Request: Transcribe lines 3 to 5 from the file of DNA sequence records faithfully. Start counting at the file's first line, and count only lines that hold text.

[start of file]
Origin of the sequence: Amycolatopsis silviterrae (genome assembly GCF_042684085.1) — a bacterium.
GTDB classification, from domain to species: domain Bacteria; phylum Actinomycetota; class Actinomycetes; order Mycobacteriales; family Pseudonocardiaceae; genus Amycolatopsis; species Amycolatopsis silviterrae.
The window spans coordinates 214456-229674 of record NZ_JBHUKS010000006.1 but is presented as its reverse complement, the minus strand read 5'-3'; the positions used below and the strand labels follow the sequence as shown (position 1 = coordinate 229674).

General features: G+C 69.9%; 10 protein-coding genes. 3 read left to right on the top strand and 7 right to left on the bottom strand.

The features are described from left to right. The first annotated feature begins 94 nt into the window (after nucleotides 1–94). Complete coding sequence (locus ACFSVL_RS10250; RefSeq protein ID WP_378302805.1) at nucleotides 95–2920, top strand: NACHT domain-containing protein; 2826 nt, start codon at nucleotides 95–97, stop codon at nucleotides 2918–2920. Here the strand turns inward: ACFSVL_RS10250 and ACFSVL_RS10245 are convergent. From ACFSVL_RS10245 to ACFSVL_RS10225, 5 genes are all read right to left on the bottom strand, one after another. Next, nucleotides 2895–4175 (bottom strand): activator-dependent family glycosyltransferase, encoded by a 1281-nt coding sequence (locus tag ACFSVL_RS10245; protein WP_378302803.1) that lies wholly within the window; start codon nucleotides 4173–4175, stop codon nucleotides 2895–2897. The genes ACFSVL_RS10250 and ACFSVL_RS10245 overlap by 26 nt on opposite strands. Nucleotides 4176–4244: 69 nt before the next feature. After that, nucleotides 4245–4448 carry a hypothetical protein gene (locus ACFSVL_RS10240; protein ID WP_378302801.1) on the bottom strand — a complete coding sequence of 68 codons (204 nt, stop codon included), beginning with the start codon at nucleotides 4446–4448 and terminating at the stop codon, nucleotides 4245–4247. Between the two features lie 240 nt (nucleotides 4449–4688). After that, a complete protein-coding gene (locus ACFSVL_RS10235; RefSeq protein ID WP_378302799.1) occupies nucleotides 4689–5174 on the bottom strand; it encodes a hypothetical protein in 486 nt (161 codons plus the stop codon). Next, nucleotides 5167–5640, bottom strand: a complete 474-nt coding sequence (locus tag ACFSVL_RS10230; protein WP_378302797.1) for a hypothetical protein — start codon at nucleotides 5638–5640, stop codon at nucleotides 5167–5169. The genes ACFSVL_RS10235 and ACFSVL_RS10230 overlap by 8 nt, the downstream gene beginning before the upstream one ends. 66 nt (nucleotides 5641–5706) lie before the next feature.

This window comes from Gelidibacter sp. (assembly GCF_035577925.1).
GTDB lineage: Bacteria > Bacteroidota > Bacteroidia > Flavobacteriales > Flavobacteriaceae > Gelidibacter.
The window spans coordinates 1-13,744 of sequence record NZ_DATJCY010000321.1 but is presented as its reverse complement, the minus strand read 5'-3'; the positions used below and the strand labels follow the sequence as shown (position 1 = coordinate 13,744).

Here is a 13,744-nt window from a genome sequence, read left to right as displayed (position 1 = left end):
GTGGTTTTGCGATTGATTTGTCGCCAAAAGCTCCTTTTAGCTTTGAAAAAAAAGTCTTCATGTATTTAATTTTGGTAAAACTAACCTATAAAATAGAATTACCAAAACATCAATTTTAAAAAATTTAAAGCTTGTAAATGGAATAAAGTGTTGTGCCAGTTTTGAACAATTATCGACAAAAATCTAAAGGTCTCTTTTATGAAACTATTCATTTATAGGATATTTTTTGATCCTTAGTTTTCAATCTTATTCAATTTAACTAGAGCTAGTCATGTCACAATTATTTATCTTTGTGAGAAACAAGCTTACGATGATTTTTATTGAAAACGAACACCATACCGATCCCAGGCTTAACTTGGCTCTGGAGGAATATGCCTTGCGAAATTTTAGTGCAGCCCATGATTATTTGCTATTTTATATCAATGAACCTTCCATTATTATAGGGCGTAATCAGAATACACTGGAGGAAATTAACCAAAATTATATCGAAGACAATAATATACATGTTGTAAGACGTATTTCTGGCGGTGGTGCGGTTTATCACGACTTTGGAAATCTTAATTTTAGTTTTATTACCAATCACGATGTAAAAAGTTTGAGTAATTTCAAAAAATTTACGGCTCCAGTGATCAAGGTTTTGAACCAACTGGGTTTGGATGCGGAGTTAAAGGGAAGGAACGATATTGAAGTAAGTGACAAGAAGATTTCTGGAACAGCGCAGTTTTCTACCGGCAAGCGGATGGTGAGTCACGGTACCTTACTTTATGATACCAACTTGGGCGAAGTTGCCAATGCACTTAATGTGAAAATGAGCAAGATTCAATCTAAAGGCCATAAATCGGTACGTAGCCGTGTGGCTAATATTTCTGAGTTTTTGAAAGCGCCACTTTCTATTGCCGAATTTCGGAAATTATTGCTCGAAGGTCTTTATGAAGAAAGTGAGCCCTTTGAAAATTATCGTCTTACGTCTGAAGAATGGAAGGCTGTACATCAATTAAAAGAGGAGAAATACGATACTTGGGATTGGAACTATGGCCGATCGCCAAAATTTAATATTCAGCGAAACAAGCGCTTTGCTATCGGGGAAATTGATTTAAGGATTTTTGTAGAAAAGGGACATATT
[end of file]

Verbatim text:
The window spans coordinates 214456-229674 of record NZ_JBHUKS010000006.1 but is presented as its reverse complement, the minus strand read 5'-3'; the positions used below and the strand labels follow the sequence as shown (position 1 = coordinate 229674).

General features: G+C 69.9%; 10 protein-coding genes. 3 read left to right on the top strand and 7 right to left on the bottom strand.

The features are described from left to right. The first annotated feature begins 94 nt into the window (after nucleotides 1–94). Complete coding sequence (locus ACFSVL_RS10250; RefSeq protein ID WP_378302805.1) at nucleotides 95–2920, top strand: NACHT domain-containing protein; 2826 nt, start codon at nucleotides 95–97, stop codon at nucleotides 2918–2920. Here the strand turns inward: ACFSVL_RS10250 and ACFSVL_RS10245 are convergent. From ACFSVL_RS10245 to ACFSVL_RS10225, 5 genes are all read right to left on the bottom strand, one after another. Next, nucleotides 2895–4175 (bottom strand): activator-dependent family glycosyltransferase, encoded by a 1281-nt coding sequence (locus tag ACFSVL_RS10245; protein WP_378302803.1) that lies wholly within the window; start codon nucleotides 4173–4175, stop codon nucleotides 2895–2897. The genes ACFSVL_RS10250 and ACFSVL_RS10245 overlap by 26 nt on opposite strands. Nucleotides 4176–4244: 69 nt before the next feature. After that, nucleotides 4245–4448 carry a hypothetical protein gene (locus ACFSVL_RS10240; protein ID WP_378302801.1) on the bottom strand — a complete coding sequence of 68 codons (204 nt, stop codon included), beginning with the start codon at nucleotides 4446–4448 and terminating at the stop codon, nucleotides 4245–4247. Between the two features lie 240 nt (nucleotides 4449–4688). After that, a complete protein-coding gene (locus ACFSVL_RS10235; RefSeq protein ID WP_378302799.1) occupies nucleotides 4689–5174 on the bottom strand; it encodes a hypothetical protein in 486 nt (161 codons plus the stop codon). Next, nucleotides 5167–5640, bottom strand: a complete 474-nt coding sequence (locus tag ACFSVL_RS10230; protein WP_378302797.1) for a hypothetical protein — start codon at nucleotides 5638–5640, stop codon at nucleotides 5167–5169. The genes ACFSVL_RS10235 and ACFSVL_RS10230 overlap by 8 nt, the downstream gene beginning before the upstream one ends. 66 nt (nucleotides 5641–5706) lie before the next feature.